Silicon valley is leading the way in corporate resistance to Trump’s immigration executive order which temporarily bans refugees from seven Muslim-maj
Silicon valley is leading the way in corporate resistance to Trump’s immigration executive order which temporarily bans refugees from seven Muslim-majority nations, a 120-day halt to refugee resettlement and vastly increased restrictions on immigrants entering the U.S. The tech industry have criticised the plan and have vowed to help finance legal opposition and assist employees trapped by his executive order.
This is an industry that has long championed liberal causes, has relied on immigrants and celebrated their diversity and contributions. But there seems to be little consensus on exactly how to respond to Trump’s move. According to letters sent to staff, big companies such as Microsoft, Google and Apple have offered legal aid to employees that have been affected by the order and a number of Silicon Valley executives have donated legal efforts to support immigrants.
Tech leaders are especially outraged by Trump’s new policy as many tech workers hold H-1B visas which enable foreigners with special skills to work for U.S. companies, allowing 65,000 workers and another 20,000 graduate student workers to enter the U.S. annually.
Although the majority of the tech industry avoided directly criticising the new president they have been far more vocal and proactive than in other industries, such as major U.S. banks and car companies, who had so far been mostly silent.
Trump’s actions have triggered a global backlash, generating confusion, anger and shock as refugees and visitors alike were kept off flights and stranded in airports.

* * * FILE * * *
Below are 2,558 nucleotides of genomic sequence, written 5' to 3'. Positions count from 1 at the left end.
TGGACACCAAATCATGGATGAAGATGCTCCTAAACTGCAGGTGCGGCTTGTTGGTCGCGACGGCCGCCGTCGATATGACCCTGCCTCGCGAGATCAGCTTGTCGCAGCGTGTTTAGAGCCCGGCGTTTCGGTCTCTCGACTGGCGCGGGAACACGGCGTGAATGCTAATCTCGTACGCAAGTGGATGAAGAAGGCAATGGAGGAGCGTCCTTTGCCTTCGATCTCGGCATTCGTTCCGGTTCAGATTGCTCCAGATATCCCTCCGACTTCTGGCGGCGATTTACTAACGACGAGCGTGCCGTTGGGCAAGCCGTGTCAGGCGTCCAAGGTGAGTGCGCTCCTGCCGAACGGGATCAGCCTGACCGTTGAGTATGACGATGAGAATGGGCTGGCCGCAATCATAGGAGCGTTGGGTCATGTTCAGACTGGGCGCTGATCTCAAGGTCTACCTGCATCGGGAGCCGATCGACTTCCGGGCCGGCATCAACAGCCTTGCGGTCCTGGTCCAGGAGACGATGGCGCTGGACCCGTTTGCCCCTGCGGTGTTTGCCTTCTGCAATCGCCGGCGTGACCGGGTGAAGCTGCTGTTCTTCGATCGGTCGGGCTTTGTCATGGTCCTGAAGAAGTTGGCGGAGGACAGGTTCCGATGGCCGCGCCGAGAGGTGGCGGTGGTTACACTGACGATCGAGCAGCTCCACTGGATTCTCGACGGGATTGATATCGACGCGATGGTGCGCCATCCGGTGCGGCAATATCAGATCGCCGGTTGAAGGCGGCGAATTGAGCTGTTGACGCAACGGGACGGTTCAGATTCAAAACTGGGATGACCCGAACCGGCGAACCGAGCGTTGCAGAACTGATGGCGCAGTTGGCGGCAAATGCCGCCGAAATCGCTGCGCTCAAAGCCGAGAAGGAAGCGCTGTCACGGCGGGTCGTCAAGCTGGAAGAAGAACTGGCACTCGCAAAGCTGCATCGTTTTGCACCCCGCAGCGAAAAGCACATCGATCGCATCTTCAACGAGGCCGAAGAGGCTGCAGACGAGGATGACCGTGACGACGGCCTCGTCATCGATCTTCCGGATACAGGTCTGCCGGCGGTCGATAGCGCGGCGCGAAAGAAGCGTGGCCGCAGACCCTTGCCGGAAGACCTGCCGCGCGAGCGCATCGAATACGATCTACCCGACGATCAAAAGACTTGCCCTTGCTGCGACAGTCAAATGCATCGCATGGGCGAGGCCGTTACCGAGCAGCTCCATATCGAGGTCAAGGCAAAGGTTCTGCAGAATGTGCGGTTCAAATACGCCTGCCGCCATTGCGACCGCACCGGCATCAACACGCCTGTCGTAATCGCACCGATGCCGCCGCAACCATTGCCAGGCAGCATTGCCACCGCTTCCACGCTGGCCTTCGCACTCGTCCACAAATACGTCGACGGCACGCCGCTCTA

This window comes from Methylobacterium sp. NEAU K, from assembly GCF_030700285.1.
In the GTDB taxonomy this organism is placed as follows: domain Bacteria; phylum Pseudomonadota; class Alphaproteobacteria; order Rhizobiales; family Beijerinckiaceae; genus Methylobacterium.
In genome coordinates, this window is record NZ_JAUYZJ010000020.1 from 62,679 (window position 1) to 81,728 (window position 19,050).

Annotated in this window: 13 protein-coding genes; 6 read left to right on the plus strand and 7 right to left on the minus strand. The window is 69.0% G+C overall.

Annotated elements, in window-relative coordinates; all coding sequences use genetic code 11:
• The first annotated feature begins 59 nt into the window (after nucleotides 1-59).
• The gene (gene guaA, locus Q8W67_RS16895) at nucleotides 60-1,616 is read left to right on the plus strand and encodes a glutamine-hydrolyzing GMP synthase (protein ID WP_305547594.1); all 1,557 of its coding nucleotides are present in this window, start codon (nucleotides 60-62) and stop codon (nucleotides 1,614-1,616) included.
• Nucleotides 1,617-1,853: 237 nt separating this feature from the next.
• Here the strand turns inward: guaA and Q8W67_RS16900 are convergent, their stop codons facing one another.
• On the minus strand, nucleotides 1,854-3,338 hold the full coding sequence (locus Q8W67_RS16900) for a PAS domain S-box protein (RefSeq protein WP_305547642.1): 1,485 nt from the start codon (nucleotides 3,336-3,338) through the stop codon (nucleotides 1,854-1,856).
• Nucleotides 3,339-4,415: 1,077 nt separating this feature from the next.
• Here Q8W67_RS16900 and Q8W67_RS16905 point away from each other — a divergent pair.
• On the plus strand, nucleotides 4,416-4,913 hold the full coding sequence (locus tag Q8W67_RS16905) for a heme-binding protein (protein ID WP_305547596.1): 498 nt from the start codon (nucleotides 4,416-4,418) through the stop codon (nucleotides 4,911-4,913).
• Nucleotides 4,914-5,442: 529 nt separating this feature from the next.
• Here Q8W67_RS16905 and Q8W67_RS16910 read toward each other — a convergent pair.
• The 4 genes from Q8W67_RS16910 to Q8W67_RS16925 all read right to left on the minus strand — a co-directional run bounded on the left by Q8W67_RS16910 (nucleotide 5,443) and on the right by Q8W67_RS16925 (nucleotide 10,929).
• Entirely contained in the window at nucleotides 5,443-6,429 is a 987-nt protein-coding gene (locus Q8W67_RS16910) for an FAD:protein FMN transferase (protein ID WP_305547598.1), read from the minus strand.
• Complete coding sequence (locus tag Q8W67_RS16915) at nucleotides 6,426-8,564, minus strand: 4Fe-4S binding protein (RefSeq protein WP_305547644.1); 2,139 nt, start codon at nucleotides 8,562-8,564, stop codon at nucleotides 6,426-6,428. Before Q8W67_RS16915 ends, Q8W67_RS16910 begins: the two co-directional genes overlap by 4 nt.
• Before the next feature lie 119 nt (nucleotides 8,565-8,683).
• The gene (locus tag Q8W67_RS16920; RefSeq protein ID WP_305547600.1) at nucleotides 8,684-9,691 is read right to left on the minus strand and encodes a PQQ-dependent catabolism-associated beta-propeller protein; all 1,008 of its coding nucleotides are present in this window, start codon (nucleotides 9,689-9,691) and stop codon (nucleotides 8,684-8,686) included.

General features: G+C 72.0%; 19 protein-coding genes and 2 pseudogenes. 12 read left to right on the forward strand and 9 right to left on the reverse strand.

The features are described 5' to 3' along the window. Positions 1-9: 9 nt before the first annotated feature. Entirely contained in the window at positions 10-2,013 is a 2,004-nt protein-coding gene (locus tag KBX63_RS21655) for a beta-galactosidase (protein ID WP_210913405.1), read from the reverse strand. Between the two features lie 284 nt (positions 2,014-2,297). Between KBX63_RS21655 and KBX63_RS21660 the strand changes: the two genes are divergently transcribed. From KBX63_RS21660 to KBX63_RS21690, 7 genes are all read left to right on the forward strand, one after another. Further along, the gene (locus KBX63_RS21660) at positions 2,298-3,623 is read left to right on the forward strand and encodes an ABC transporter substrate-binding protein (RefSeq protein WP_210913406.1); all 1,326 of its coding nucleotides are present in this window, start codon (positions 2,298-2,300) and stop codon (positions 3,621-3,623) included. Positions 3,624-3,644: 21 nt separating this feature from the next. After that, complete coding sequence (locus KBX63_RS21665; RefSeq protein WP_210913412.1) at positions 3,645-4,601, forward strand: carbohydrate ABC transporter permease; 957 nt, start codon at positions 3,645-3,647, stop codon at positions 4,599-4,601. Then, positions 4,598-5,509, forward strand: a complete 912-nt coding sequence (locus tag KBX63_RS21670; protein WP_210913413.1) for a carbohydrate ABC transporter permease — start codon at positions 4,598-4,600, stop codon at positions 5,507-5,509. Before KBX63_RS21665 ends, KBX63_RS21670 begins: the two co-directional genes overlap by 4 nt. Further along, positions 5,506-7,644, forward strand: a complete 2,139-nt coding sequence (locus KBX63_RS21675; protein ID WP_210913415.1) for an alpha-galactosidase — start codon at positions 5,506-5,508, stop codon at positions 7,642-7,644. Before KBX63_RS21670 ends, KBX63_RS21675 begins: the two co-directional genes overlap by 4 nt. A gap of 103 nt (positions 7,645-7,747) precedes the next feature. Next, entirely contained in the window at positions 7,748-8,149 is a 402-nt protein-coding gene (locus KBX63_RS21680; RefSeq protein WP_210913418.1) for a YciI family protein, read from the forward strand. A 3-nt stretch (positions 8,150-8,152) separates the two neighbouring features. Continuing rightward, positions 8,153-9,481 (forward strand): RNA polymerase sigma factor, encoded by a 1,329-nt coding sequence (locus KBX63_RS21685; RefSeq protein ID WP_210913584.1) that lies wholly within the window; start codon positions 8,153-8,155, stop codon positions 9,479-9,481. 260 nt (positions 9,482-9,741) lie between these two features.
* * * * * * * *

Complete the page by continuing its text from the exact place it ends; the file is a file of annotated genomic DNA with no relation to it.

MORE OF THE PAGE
Uber head Travis Kalanick and Tesla Chief Executive Elon Musk have both Tweeted that they’d take industry concerns about immigration to Trump’s business advisory council, where they both serve. Kalanick has faced a backlash on social media for being part of the advisory group. In a Facebook post on Sunday Kalanick slammed the immigration ban calling it “wrong and unjust” and decreed that Uber would help it’s employees by creating a $3 million fund to help drivers with immigration issues.
However, Uber have now been criticised by picking up passengers from JFK airport who were left stranded after New York City taxi drivers went on strike in support of Muslims affected by Trump’s order. Social media outrage has ensued and calls to boycott Uber and delete the app have been spreading.
Lyft, Uber’s main competitor has taken full advantage of criticism and donated $1 million to the ACLU (American Civil Liberties Union) which has been working tirelessly to help immigrants detained in airports.
Google has also created a fund to help it’s employees and others affected by the ban, at $4 million it’s the largest humanitarian aid fund the company has ever established. Many hope that this sort of action could help set a precedent at smaller companies. Brad Taylor, a 37 year old engineer at web analytics firm Optimizely began organising the protest “Tech Against Trump” soon after learning of Trump’s order. In addition to holding a rally in Palo Alto, California, organisers have been urging employees working for tech companies that have remained quiet about Trump to threaten office walk outs. He said “The purpose of this is not to be against tech, but to urge them to be on the right side of history.”